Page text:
This is the second article in a two-part series. The first article discusses the level of support among Iraqis for an independent Kurdish state (see Related Items).
Assuming Iraq's final constitution allows the Kurdish northeast a measure of autonomy sufficient to quell any separatist impulse, can this region -- a self-governing, secular society for more than a dozen years -- be reintegrated successfully with the rest of Iraq?
The findings from Gallup's recent nationwide poll of Iraq show some areas of Kurdish convergence with broader Iraqi sentiment, as well as many areas in which attitudes, and even core values, are significantly different from those of Iraqi society as a whole.
To cite a few particularly striking examples:
- Fifty-eight percent of all Iraqis, and 65% of Arab Iraqis, oppose the principle of separation of mosque and state. But only 18% of those living in the northeastern governorate of Sulaymaniyah oppose such a separation, while 73% endorse it.
- Iraqis, as a whole, are nearly evenly split on whether women should or should not have the same legal rights as men (49% think they should, 47% think they shouldn't). Iraq's ethnic Arabs lean toward the latter position (41% feel women should have equal rights, 55% feel they shouldn't). Among residents of Sulaymaniyah, however, 98% believe women should hold the same legal rights as their male counterparts, while just 2% take the opposing view.
- Of the seven governmental models tested, a multiparty parliamentary democracy is the preferred form of government for a plurality (40%) of all Iraqis, with a system based on the Islamic concept of shura (mutual consultation) the second most widely chosen option (25%). Among Iraq's ethnic Arabs, these same two choices dominate, though the gap between them is statistically insignificant (30% and 28%, respectively). But in Sulaymaniyah, an overwhelming 94% prefer a multiparty parliamentary democracy, while just 4% opt for a system based on shura.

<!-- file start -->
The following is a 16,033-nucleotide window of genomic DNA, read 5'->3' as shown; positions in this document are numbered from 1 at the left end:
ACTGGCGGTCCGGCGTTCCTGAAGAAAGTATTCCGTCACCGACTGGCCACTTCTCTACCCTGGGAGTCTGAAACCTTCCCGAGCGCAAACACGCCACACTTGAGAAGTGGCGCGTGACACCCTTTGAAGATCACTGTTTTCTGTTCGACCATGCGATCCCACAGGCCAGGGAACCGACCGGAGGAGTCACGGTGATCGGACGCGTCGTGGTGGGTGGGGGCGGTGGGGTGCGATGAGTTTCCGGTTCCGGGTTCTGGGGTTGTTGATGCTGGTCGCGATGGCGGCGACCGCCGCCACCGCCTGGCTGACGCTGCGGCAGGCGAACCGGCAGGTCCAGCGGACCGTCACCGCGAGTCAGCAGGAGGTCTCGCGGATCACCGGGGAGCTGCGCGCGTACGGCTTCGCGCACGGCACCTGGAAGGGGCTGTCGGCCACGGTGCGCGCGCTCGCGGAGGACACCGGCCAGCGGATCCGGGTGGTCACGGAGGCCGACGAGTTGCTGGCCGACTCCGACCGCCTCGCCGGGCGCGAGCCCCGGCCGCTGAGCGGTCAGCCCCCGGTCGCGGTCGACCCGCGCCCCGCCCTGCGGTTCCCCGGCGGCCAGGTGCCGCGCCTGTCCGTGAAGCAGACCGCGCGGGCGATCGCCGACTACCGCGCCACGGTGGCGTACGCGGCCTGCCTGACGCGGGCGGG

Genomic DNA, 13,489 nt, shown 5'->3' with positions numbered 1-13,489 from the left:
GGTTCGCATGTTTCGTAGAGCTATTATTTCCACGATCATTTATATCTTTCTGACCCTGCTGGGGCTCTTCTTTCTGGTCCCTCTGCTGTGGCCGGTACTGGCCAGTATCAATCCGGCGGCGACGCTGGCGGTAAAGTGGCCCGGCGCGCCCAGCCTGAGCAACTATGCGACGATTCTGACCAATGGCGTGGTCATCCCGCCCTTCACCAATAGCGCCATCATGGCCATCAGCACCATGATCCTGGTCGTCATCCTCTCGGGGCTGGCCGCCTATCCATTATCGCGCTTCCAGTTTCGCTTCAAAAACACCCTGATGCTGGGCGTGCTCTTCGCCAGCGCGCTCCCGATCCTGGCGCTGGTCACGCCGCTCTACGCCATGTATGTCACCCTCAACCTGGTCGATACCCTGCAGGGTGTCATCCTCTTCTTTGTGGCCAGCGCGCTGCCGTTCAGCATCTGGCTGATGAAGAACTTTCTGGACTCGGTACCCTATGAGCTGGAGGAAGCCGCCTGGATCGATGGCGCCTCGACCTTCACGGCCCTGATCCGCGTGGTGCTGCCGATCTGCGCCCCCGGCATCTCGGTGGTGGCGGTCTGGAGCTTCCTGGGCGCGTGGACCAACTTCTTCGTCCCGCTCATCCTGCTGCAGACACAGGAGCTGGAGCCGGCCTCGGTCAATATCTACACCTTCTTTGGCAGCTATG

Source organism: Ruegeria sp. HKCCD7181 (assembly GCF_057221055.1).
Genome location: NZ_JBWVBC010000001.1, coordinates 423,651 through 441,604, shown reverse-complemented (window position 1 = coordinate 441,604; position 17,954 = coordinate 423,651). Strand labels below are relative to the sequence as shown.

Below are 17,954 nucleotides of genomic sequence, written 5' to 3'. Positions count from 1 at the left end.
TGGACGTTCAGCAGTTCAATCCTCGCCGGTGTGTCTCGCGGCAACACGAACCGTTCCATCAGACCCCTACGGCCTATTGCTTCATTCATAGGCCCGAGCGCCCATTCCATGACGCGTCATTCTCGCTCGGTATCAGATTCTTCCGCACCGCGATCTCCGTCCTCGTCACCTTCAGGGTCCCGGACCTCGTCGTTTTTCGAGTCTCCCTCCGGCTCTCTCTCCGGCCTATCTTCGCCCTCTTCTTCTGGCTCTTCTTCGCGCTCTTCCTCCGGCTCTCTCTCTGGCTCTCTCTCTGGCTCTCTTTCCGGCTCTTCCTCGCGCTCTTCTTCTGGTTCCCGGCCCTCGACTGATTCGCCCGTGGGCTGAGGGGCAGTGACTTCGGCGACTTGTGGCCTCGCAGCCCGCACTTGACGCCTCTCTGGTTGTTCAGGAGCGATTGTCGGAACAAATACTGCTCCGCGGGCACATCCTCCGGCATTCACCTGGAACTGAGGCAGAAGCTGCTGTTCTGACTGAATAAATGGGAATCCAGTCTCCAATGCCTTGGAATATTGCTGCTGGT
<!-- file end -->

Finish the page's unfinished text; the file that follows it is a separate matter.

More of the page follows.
The underlying theme in each of these examples is a markedly greater demand among Iraqis in the Kurdish northeast for a secularist political and juridical model than is typical of Iraqis as a whole. This perspective threatens to put them sharply at odds with their compatriots as Iraq moves to full self-governance and its political system is further transformed, possibly along more Islamist lines.
Ethnicity Per Se?
Of course, many Kurds live outside the areas dominated by the Patriotic Union of Kurdistan and the Kurdistan Democratic Party, and are considerably more "assimilated" into the country's broader social and attitudinal fabric. Indeed, the poll's findings indicate that some of the most interesting contrasts lie not between the perspectives of ethnic Kurds and ethnic Arabs, but between the views of those who live in the self-governing northeast and the views of Kurds living outside that region -- that is, in governorates where they remain very much a minority.
For example, less than half (45%) of all Iraqi Kurds who live outside the self-governing northeast say they favor the separation between mosque and state -- a principle that draws overwhelming support (73%) among those living in Sulaymaniyah.
On the question of whether women ought to be guaranteed the same legal rights as men, the views of Kurds living in the 15 non-Kurdish governorates are much closer to the views of Arab Iraqis than those of their fellow Kurds in the northeast. Half (50%) of this group endorses a guarantee of male/female legal parity, a proportion not markedly higher than the 41% of Arab Iraqis who back this principle, but dramatically lower than the 98% of Sulaymaniyah's residents who do so.
On the issue of their preferred future form of government for Iraq, the views of Kurds outside Iraq's northeast fall squarely between those of Sulaymaniyah's residents and those of their Arab Iraqi compatriots. A majority (56%) of Kurds in non Kurdish-dominated areas desire a multiparty parliamentary democracy, compared with 30% of Iraqi Arabs who opt for this choice and 94% of those in Sulaymaniyah who do so.